The more careful listening, the more you  convey that you understand and and value other person’s point of view  the more likely you are to succeed. Then, no one is a relationship that requires them to cut off part of who they are.

--

Open relationships mean ongoing negotiations

As a therapist who often works with non-traditional lifestyles, I get a lot of calls from distressed clients struggling to navigate new relationship structures. The most common of these calls is from someone who thought they were in a monogamous relationship until their long term partner suddenly changed the game, unilaterally declaring the relationship open, their orientation polyamorous or something similar. To be clear, (which sudden game changers aren’t) polyamory is experienced by many people as a legitimate orientation and lifestyle...when it is practiced ethically, by mutual consent and ongoing negotiation. Real open or polyamorous relationships can exist only with trust, openness and ongoing negotiation. 

I work with many clients in open relationships because not enough therapists are familiar enough to work competently with this relationship structure. Such clients come to me with a variety of issues, often unrelated polyamory, simply because they know I won’t judge them.

Since both monogamy and polyamory are orientations (meaning the person didn’t choose to be that way), no monogamous or polyamorous individual should be criticized, shamed, belittled or coerced to change something they experience as innate. As therapist I think it’s important to make distinctions between a true orientation and sudden, unilateral or what could be called faux-polyamory, because of the harm it does, to unwitting participants and the concept of polyamory itself.

What follows is a typical scenario I see in my practice. A client comes in alone, trying to learn "how to become polyamorous” because their partner suddenly informed them of a wish to live that way. The client is a relationship they value, invested in and thought was stable. Now after learning otherwise, they:
- don’t know what to think, do, or or feel
- need a way to handle strong emotions they didn’t expect to be feeling
- are hurt, confused, especially if their partner was rational and persuasive about why they should accept this new arrangement
- want to find a way to hang on to the relationship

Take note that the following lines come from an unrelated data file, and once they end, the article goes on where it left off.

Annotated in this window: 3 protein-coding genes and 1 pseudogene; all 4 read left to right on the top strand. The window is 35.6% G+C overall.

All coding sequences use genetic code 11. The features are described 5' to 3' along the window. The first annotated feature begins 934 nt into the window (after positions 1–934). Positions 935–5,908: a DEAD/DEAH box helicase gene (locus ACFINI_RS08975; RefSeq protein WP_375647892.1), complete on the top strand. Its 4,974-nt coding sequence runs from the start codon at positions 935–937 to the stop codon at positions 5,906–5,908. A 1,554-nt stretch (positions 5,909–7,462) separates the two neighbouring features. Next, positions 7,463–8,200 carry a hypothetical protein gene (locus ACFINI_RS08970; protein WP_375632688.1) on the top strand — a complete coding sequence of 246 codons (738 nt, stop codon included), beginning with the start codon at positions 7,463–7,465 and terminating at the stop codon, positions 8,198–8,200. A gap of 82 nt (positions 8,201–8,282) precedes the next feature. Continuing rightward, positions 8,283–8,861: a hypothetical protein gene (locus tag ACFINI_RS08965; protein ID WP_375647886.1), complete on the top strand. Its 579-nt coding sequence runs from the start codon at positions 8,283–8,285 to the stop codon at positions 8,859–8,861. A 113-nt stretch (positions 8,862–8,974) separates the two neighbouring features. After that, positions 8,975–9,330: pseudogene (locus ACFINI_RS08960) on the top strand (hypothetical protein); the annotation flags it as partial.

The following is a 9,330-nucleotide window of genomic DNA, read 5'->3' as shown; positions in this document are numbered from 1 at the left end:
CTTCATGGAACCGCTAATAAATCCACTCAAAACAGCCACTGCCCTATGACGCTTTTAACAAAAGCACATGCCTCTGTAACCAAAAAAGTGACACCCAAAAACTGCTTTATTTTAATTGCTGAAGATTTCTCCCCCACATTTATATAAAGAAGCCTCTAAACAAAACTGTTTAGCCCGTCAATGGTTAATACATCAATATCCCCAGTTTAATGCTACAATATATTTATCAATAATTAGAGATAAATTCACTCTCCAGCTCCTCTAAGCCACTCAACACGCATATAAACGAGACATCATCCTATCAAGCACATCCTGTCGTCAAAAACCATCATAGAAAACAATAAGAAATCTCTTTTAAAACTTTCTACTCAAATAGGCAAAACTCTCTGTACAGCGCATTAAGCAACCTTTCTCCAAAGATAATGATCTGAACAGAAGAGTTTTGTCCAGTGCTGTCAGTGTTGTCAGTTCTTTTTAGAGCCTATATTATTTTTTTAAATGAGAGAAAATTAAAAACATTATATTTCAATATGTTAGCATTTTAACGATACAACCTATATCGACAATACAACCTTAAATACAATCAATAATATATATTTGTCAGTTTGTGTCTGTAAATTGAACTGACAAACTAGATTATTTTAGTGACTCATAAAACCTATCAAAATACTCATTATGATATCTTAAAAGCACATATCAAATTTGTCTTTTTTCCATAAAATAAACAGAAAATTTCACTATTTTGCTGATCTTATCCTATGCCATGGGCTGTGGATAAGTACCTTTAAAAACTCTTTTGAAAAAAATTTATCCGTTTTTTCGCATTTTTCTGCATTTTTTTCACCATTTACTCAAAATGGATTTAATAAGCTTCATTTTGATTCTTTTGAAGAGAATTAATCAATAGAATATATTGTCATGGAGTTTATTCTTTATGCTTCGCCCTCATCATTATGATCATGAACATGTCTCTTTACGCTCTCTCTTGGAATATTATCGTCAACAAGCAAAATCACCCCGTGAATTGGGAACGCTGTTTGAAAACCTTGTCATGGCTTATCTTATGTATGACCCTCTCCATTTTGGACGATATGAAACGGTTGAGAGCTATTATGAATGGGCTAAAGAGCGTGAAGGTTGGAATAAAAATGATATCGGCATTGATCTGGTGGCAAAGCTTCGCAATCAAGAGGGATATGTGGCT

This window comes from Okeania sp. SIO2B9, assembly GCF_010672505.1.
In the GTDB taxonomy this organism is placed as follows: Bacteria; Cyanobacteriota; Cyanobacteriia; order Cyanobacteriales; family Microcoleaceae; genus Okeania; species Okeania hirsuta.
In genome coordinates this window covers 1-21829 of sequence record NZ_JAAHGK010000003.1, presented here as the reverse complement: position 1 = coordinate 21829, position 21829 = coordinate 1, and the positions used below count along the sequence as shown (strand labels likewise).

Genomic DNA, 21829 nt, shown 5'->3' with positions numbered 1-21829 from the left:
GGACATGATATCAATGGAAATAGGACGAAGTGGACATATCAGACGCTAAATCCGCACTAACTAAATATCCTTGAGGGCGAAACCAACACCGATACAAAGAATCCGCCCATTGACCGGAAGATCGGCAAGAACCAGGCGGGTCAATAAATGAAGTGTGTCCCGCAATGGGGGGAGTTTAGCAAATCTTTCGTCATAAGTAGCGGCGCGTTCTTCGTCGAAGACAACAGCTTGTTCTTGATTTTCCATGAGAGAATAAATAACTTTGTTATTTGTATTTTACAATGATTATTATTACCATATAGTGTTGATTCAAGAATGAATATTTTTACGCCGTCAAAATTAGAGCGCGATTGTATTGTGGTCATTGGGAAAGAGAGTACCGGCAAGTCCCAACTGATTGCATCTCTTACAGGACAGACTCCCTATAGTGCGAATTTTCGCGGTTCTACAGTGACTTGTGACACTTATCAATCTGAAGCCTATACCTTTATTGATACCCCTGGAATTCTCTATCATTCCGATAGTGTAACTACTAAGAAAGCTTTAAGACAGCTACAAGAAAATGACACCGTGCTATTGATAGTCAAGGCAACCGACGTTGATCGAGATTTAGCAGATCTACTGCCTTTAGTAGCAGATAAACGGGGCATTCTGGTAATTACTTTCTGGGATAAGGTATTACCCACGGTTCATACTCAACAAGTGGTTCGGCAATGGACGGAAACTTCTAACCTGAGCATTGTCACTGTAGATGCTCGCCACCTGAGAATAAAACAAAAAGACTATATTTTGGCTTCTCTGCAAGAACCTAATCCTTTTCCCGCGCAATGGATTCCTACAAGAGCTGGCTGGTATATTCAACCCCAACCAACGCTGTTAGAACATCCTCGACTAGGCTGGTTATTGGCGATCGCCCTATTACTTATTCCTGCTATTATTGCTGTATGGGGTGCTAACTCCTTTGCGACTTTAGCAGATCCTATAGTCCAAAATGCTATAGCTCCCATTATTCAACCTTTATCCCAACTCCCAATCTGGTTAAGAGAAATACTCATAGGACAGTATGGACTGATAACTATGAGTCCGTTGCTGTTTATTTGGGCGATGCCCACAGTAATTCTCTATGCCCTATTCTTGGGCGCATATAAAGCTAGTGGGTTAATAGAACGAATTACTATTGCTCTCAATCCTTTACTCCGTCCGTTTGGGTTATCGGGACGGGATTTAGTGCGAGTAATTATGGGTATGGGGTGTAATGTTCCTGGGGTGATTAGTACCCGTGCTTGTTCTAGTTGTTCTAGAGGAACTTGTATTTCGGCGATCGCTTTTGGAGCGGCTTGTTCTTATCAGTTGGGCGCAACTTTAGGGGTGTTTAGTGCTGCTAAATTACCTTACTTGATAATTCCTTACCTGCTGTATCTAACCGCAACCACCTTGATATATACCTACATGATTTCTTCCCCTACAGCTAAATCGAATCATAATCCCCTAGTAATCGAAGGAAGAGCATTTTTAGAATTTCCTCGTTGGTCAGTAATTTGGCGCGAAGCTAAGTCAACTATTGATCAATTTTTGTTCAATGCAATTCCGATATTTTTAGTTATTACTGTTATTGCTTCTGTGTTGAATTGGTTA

- don't want to be stigmatized, seen as uncool, controlling, inflexible or otherwise out-of-touch
- don’t want to feel stupid
- don’t want to be judged
- don’t know where to find reliable information
- read the book “Sex at Dawn" at their partner’s urging and are to open, if nervous, to see if can work.

Remember I said it can. Let’s start with how it fails though. Someone who sincerely invests their energy in a monogamous relationship by definition forgoes other relationships that could offer them other advantages. Entering into monogamy is an act of faith. It assumes neither person will break the agreement. There’s a tacit expectation that each person recognizes and accepts the opportunities gained and lost. When one person in such an agreement changes the game without warning, it’s a betrayal to this basic understanding and all that went with it: a lack of regard for their partner’s lost opportunities. In addition to the emotional toll taken, these lost opportunities might include housing (should someone now need to find a new place to live) finances (loss of shared resources), reproduction (when a woman loses precious time finding an appropriate partner to have children with), companionship (losing the time, attention and affection of a partner) and status (losing their position as primary partner). Most people wouldn’t accept such a loss without negotiation. The game changer appears to win by changing the rules mid-game. In most other contexts that’s recognized as cheating, and the person who breaks the rules doesn’t get to score. 

Shy should the winner take all when when they didn’t earn it? And why should there be such confusion, so many books, movies and internet site devoted to infidelity? Certainly It has become an common event, one that is no longer hidden, but talked, worried and obsessed over with great energy. For some the forbidden is thrilling and sexy. I know that there are a variety of relationship arrangements that can be compelling, sexy, and all the more energizing for the hard work, relentless honesty, competence, skill and self-knowledge they require of people.

Ethical non-mongamy involves confronting ongoing change, issues of fairness, shifting relationship dynamics, and a solid relationship with yourself. These are all skills one needs in any relationship, friendship or family. Whether you choose to leave a relationship that’s no longer working, or navigate a rapidly changing one, you will still retain your most important relationship, the one you have with yourself. Sometimes working with a therapist who gets all that can really help.